Glynis' Story - Arthritis Action

Glynis’ Story

I have lived with some form of arthritis all my life. I had an accident when I was 4, when a sash window came down on my neck. No one took you to hospital in those days. The belief was just to heal up in the short term and then crack on with things! I remember being hurt at the time, but obviously as a 4-year-old I did not think about the damage it would do in the long term.

During my teenage years, I began feeling stiffness in my neck. At about 18 I finally had an x-ray, where they discovered I only had one section of disc left in my neck! I had learnt how to live my life despite my body before this. I didn’t know any different, so just assumed that what I was feeling was normal. It was good to finally get that clarity when I was 18.

I went to a physiotherapist shortly after, but at the time I was not impressed at all. They told me that I should be sitting down while doing the ironing. I was an 18-year-old girl, I was not doing much ironing to begin with! I was not impressed by the advice I was given back then, so I was mostly left alone to get on with things on my own.

At 21, I woke up one morning and felt as though my neck was stuck to my shoulder. The doctor examined me and told me I had a ‘wry neck’, which is when your neck twists or tilts. That is when I started having to change things about how I lived my life. I used to do lots of sport and exercise like badminton, which I found quite difficult to give up. I always had trouble maintaining my weight anyway, but giving up sport made that battle even harder. It became easy to think “Why should I bother? I cannot do the things I want to do anyway.” I was in a downward spiral for several years, as I was a young woman unable to do the things I wanted to do. It took me many years to accept what happened to me. It is only recently, in my much later years, that I would honestly say I have been able to fully process everything.

I started seeing a life coach and practicing mindfulness in my 40s. This was the beginning of me learning what I could do to help look after my body, though it was still many years before I put it all together and really started successfully managing my arthritis. Around this time I also started seeing an osteopath who really helped me begin managing my arthritis. When I first went, I couldn’t bare my legs being touched because of the pain. He made me understand that feeling such intense pain was not normal, and there were ways I could self-manage my condition to reduce the pain.

“Over the years, I learnt what works best for me. I now have many different tools in my toolbelt to help my arthritis. It is a lot, but it all helps!”

I first heard about Arthritis Action through an advert. I had a look at their resources and advice, and thought it was exactly what I was looking for! I started talking things through with their dietitian, Martin Lau. He helped me to focus on what worked well for me, and how to cope with my condition in the long term. I was not coping well at all when we first spoke, but he helped me come to terms with everything and get a hold of my life. He taught me to keep an eye on my weight over time, learn what food and ingredients would be best for me, and prep my meal plans for the coming week to be healthier. This also had the added effect of helping me to better control my diabetes too!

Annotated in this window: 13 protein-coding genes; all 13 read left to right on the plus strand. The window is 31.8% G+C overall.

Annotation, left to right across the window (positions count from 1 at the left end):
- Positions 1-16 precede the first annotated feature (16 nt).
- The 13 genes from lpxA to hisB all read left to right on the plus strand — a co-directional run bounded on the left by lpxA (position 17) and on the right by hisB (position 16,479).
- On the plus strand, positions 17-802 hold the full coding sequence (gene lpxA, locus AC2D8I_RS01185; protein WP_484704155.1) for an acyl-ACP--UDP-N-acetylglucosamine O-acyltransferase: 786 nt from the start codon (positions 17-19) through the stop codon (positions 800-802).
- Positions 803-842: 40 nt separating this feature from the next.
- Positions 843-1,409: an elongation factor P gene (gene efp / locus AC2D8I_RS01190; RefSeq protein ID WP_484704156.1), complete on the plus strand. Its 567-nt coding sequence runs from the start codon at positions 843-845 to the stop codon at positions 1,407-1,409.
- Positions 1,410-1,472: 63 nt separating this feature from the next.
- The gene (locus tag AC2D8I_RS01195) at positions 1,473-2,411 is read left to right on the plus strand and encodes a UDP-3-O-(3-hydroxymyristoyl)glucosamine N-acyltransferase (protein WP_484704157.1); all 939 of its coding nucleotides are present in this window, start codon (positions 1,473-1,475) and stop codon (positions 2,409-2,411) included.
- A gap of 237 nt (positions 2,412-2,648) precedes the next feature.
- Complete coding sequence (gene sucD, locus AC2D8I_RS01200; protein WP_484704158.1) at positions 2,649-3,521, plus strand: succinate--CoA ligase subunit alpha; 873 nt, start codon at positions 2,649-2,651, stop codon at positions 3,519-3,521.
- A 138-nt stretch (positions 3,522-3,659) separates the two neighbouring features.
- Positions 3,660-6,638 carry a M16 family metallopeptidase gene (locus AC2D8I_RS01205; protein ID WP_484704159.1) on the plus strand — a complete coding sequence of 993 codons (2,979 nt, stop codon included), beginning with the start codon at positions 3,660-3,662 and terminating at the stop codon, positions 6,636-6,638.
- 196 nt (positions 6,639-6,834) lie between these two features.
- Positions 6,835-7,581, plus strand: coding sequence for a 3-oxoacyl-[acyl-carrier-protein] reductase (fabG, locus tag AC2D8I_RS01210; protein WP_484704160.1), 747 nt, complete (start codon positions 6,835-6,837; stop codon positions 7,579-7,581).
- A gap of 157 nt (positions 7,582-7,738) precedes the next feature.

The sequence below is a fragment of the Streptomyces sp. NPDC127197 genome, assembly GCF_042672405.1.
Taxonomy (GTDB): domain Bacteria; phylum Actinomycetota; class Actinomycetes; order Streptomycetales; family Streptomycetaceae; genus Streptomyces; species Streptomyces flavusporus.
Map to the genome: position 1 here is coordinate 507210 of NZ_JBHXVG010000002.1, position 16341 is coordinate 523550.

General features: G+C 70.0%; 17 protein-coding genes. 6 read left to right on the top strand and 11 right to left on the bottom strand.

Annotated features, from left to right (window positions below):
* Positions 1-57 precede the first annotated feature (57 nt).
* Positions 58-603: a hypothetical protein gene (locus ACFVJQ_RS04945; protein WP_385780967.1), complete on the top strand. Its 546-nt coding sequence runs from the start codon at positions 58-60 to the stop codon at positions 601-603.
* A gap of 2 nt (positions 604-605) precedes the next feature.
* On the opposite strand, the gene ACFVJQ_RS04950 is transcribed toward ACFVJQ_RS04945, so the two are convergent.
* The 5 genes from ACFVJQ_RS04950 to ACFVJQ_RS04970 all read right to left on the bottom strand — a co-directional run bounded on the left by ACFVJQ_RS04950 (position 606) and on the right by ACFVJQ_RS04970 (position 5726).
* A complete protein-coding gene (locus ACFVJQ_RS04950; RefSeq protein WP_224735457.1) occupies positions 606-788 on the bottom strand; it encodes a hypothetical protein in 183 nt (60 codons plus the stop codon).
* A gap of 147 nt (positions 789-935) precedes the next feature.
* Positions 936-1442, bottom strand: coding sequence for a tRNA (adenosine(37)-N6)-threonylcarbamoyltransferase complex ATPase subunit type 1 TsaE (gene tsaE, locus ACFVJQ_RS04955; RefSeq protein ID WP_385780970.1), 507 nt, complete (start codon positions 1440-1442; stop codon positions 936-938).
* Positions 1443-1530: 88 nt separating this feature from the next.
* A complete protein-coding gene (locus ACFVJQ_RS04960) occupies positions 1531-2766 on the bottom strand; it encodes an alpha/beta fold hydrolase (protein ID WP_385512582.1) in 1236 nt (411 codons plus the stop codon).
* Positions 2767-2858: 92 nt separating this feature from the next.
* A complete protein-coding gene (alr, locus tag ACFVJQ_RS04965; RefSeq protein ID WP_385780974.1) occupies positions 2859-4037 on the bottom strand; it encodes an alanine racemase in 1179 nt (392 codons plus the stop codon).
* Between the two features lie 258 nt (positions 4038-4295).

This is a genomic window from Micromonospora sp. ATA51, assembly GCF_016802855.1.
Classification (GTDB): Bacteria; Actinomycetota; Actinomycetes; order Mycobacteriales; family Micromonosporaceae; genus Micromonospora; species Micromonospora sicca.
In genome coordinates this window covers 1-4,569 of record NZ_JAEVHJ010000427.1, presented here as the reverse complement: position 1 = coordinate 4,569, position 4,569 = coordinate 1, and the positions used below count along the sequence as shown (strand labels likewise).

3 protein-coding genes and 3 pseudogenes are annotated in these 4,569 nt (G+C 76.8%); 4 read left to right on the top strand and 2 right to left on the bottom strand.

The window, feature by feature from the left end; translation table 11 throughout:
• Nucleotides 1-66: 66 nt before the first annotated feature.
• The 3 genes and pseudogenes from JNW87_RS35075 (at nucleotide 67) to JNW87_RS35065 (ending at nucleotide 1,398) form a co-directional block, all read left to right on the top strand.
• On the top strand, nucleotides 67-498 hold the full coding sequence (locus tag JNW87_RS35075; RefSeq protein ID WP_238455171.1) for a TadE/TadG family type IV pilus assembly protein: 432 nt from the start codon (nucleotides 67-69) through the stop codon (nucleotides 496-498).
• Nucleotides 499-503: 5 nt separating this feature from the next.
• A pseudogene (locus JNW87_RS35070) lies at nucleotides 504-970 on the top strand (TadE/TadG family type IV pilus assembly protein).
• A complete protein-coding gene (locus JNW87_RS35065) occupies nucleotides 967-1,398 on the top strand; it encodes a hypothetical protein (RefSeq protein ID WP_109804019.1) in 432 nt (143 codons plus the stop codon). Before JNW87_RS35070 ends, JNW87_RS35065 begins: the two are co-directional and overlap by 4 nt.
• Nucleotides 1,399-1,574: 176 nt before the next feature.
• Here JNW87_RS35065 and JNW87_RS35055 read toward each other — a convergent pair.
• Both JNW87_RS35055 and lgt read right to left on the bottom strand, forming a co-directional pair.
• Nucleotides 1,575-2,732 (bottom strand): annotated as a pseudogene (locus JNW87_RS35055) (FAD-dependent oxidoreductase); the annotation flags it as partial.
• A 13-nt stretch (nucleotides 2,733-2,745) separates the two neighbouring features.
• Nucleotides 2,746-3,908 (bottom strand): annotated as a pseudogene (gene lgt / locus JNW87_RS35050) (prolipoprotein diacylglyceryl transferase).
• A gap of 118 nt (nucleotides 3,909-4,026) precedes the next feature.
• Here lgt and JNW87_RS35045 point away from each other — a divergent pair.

Martin’s advice really helped me to find out what worked best for me and my situation. My holistic view is now much better. I had done bits and pieces before which helped me to manage my arthritis, but Martin helped me to put all those building blocks together into an actual plan for the rest of my life. I would recommend the charity to anyone. I even got my sister involved, during a drop-in session with Martin in Eastbourne!

After learning more about the importance of self-management, I slowly began exercising again. I started with vibration plates which helped a lot, but when my first exercise trainer left their job I felt lost about how best to move forward. I went to the gym for the first time in 2013. I was not too nervous about that as I was seeing a trainer one-on-one, who could get me started and explain everything as we worked. This had the double benefit of helping to improve the muscles around my joints, but also helping me to manage my weight. It made the world of good.

Over the years, I learnt what works best for me. I now have many different tools in my toolbelt to help my arthritis – I see a personal trainer who focuses on older women, I practice mindfulness every night, I go to the osteopath once a week. It is a lot, but it all helps! I recently was not able to exercise at all for two weeks and was in so much pain from it. It really showed me how much my exercise was helping my situation.

I now do a lot more walking than I used to. This time last year I used a wheelchair to get about, but now I only need a rollator. If I am out and about with my husband, we will take the wheelchair with us and take it in turns to each rest in the chair whenever we need to! It is a huge step up from before where I would have to be in it all day.

Having gone through all of this, I would advise someone on a similar journey as me to get as much information as possible. Never be afraid to ask for help, whether from doctors, friends, people who have been through similar experiences, or charities like Arthritis Action. There are so many people out there who want to help. Learn as much as you can, try things out, and see what works for you and your condition.